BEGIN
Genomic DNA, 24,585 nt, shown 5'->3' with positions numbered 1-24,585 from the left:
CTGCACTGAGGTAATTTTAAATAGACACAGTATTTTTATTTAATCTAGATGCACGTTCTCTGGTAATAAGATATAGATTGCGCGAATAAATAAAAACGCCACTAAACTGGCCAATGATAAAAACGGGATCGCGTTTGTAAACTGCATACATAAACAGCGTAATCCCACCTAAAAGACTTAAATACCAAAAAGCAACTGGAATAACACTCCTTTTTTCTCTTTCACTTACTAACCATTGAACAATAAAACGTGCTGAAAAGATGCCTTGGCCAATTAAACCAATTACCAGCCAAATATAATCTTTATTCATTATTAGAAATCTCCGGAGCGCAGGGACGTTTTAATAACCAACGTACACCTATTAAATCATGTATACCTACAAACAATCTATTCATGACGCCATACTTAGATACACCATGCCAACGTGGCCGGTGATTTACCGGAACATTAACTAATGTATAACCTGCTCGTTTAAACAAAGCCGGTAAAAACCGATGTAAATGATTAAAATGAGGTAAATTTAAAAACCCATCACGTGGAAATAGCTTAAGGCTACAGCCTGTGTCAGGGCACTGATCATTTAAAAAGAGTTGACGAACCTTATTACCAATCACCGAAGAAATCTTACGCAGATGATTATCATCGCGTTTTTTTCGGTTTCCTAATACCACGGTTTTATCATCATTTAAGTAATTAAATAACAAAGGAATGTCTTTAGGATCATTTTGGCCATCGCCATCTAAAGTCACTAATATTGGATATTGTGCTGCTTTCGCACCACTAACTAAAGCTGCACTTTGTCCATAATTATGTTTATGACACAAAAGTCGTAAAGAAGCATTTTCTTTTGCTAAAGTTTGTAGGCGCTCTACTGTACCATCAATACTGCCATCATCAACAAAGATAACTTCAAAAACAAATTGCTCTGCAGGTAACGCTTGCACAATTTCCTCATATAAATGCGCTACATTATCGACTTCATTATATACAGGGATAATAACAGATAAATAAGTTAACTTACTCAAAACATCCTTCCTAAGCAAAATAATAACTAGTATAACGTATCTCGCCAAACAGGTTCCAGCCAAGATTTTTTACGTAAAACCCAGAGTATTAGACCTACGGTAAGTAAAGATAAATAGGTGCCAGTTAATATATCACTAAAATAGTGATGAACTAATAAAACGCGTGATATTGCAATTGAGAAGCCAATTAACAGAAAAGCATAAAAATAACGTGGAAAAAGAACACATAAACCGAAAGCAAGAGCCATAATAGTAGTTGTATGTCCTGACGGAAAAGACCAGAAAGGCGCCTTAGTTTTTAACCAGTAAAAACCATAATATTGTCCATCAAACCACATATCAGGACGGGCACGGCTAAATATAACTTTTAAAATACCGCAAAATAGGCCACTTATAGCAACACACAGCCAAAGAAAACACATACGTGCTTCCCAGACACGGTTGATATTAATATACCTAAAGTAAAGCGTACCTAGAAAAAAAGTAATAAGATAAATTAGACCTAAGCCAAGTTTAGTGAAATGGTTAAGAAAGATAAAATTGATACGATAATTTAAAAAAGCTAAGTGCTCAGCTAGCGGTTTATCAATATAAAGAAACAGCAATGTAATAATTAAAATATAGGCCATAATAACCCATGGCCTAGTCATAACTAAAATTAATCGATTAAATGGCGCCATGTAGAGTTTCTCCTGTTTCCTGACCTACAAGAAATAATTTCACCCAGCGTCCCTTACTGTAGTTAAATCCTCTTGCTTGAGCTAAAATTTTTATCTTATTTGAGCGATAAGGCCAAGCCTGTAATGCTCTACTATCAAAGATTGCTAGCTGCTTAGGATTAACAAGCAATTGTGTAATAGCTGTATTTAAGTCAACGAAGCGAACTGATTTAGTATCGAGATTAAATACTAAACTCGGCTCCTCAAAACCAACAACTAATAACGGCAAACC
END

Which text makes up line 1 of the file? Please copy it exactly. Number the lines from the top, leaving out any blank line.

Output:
Genomic DNA, 24,585 nt, shown 5'->3' with positions numbered 1-24,585 from the left: